It starts out as unnoticeable, lying dormant for two or even four years. It’s undetectable. But slowly, the signs come out. Individual branches on a tree point to signs of a nutrient deficiency or perhaps overwatering. Branches will start to yellow and weaken, turning shriveled. Then, the fruit will turn, becoming small and refusing to ripen and, sometimes, dropping early. The fruit is safe for human consumption, but it tastes like battery acid.
And once the tree reaches that point, there’s no coming back. The tree will die within a few years no matter what intervention you try. That’s why when growers see trees infected with Huanglongbing, known as HLB or citrus greening, they immediately look to remove the tree. There’s no other option.
“We’re destroying all the trees that get infected. We’re monitoring and eradicating those where we can. We’re using biological controls with the loss. We’re using every tool in the bag,” says Jared Plumlee, senior vice president of farming at Booth Ranches, in Orange Cove, CA. Plumblee oversees about 7,000 acres in the central San Joaquin Valley, growing navel oranges, valencias, mandarins and even some lemons and grapefruits. There’s no sign of HLB in the Booth orchards yet, and Plumlee aims to keep it that way. The ranch also has its own packing house onsite, where they pack only their own product. That’s both to foster trust with consumers, so they know every piece of fruit in a Booth box came from that farm, and to keep potentially infected fruit out.
HLB is a disease spread by the insect Asian citrus psyllid, which infects trees with a slow-growing bacteria while it feeds on their shoots. It’s commonly spread as the insect travels across borders in fruit or tree cuttings, but a warming climate is speeding things along. The transmission of citrus greening depends on temperature—both to ensure that the psyllid survives and that the host trees are at their most vulnerable. Temperatures between 60 and 90 degrees Fahrenheit allow the disease to thrive. Research has shown that areas that stay within that range for at least half of the year have the most cases of HLB.
As global temperatures rise, citrus greening infestations can—and will—move further north. Tracking the spread of HLB is, in some ways, tracking the warming climate.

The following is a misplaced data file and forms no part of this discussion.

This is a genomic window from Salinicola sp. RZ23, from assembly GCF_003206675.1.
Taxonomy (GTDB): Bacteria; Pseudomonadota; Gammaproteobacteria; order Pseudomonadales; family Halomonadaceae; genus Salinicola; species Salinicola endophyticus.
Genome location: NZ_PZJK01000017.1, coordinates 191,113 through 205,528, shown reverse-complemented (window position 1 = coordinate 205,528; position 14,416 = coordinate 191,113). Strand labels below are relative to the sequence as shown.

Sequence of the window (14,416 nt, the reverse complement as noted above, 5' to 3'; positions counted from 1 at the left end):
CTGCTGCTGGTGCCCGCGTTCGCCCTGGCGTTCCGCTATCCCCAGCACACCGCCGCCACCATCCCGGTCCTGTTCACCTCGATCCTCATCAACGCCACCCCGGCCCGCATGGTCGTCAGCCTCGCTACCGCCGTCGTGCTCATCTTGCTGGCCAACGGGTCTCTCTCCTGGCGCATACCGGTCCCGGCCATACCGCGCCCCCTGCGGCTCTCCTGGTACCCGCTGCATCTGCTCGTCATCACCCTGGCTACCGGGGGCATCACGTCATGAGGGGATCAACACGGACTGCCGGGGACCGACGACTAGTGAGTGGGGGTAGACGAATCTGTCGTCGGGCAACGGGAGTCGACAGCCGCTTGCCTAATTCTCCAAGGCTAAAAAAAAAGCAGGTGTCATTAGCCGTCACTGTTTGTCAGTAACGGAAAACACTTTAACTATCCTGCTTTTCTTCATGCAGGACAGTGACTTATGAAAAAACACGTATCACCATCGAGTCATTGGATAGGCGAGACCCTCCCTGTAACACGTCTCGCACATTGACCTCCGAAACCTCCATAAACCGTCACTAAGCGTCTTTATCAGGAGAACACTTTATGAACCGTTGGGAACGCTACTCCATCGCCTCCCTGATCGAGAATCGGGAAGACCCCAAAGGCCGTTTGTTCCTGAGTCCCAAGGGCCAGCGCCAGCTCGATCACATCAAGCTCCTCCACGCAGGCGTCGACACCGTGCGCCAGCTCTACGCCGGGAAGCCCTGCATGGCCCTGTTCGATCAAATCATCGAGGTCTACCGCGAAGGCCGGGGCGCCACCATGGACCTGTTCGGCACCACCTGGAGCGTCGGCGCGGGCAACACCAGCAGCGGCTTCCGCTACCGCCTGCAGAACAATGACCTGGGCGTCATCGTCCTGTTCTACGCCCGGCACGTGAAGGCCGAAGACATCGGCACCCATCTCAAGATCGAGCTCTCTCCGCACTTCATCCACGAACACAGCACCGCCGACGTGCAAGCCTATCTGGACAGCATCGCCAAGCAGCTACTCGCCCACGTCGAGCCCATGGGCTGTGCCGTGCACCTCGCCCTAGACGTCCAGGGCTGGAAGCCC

Growers can often, unknowingly, graft an infected tree limb onto their otherwise healthy stock. That’s how citrus groves in Texas, and most especially Florida, fell victim to the disease. HLB was first discovered in Florida in 2005, where it promptly tore through the state’s orange and grapefruit groves, infecting close to 90 percent of the citrus. Nearly 20 years later, last season’s orange production is a mere 16 percent of the yield in 2003. And overall citrus production continues to fall, every year for the past five years. This year’s orange yield is predicted to be 25 percent lower than last years’ final production.
Across the country, California growers have paid close attention to what their colleagues in Florida experienced, and they have no desire to go down the same road. “We see those numbers [from Florida], and it’s very, very frightening,” says Plumlee. As California’s annual temperatures fall squarely in the range for optimal HLB transmission, growers are as proactive as possible, even getting state legislation passed that allows citrus growers to essentially tax themselves and put the money towards research and eradication programs. “We’ve been fairly successful thus far; it still hasn’t been found in commercial orchards,” says Plumlee.
California is home to roughly 300,000 acres of citrus production across the state. There have been infected trees found in California, throughout Los Angeles and Orange counties and along the coast near San Diego. But, so far, the bacteria has stuck to residential trees or others easily removed.